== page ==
Vance Masters
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Brother 1970In the closing days of 1969, three of Winnipeg’s most distinguished musicians gathered together around the kitchen table of a friend’s house.  All veterans on the music scene, they had played virtually every location available from community clubs to arenas to international venues.  And all three had come to the same conclusion at the same time.  Tired of performing cover versions of other people’s material, they formed a unique partnership, based upon a gentleman’s agreement and a shared desire to prove to themselves, and only themselves, that they had what it takes to make a lasting difference in the music world.  Brother - the name itself denotes the mindset that spurred Vance Masters, Kurt Winter, and Bill Wallace to pen some of the more memorable songs in Canadian music history.

Together for less than six months, Brother garnered a cult following in a very short period of time.  Dubbed Winnipeg’s only supergroup by John Einarson in the book, “Shakin’ All Over”, they collectively composed all their own material and became a collaborative writing team that with any one of the members missing, could not have produced the same caliber of music.  They were musician’s musicians, and it was not uncommon to see more than 50% of their audiences made up of players.  The quality of their performances was such that when they were fired from one of their jobs for playing too loud, the audience in attendance that night protested by picketing the club for several days afterward, tying up traffic on one of Winnipeg’s busiest thoroughfares.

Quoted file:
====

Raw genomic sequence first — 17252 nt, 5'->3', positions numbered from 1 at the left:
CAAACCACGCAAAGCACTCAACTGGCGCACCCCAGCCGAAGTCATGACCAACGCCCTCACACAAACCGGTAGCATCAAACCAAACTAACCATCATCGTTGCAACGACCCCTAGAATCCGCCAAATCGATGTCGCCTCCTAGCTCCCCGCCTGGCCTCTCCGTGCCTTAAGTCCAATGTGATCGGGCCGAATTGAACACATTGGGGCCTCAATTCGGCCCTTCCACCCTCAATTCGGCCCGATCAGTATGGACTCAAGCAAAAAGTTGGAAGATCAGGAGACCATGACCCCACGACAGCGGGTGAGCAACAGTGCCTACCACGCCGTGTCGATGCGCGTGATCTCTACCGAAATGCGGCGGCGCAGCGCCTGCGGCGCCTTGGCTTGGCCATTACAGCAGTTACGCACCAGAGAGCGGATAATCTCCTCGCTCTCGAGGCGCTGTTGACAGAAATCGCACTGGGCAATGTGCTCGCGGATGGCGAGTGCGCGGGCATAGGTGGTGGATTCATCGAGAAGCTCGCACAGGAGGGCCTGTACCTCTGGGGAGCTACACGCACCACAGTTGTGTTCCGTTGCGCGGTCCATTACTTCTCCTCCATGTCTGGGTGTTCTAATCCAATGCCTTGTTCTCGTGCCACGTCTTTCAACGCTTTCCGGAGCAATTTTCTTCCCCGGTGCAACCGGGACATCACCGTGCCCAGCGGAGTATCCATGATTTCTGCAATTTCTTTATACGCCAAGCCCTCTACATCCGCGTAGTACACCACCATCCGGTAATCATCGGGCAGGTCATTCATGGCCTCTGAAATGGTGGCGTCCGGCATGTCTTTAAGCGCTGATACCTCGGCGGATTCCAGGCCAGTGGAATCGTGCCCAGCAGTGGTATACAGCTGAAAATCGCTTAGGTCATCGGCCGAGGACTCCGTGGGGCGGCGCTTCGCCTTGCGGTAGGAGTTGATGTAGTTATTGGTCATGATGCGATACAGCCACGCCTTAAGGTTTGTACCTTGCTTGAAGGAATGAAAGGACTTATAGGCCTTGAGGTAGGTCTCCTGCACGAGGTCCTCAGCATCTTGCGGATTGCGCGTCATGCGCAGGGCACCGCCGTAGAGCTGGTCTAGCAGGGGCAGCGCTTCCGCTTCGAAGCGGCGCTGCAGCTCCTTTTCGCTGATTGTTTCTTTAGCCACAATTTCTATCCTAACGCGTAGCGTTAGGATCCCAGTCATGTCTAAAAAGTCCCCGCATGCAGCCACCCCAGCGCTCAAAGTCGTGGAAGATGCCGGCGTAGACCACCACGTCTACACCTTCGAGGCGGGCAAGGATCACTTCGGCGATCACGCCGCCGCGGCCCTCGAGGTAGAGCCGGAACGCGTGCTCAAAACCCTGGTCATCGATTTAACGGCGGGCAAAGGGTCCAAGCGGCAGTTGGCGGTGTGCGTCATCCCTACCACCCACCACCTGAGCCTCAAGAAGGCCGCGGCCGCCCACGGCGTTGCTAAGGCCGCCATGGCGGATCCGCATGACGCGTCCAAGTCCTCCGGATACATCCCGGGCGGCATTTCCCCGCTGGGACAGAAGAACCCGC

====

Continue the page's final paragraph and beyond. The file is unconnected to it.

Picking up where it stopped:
Disenchanted by the politics behind the booking agencies and the musician’s union at that time, Brother refused to join the union or to sign with any one management team and set about arranging their own gigs.  The local agencies brought pressure to bear on the club owners, advising that if the rooms booked Brother, they would no longer receive bands from the agents’ stables of acts.  But Vance, Kurt, and Bill played anyhow, often performing for no monetary compensation - just for the sheer pleasure of getting their music out there.  And they were an extremely close-knit group, choosing to spend almost all their waking time together.  It was practically an “us against the world” mentality that overtook the three, and outsiders rarely understood the inner circle meaning of many of their comments.  Some of their ideas were downright absurd, but that was also a hallmark of the trio.  It was an all or nothing attitude that prevailed, and they fed on each other, building upon a wisp of an idea put forth by any one of the members.  One such intent was to take over The Beatles’ Apple Studios to record their material, with the justification that when the finished product was heard, all would be forgiven for adopting such a drastic measure to get their music heard.  Needless to say, sanity prevailed, but it didn’t stop their dream of recording their material.

Brother was also responsible for putting on Manitoba’s first rock festival.  After reading in the newspaper about an accident victim who died because no hospital in Winnipeg had the necessary equipment to save her life, the three set in motion a fundraiser for the Lynne Derksen Oxygenator Fund.  They organized the now legendary NIVERVILLE POP FESTIVAL on a farm just south of Winnipeg.  Enlisting the assistance of the Mennonite community to handle the financial side of the project, the band took care of all other details for the event.  Nearly every one of Winnipeg’s top acts donated their time for the worthy cause, and well over $10,000 was raised that afternoon.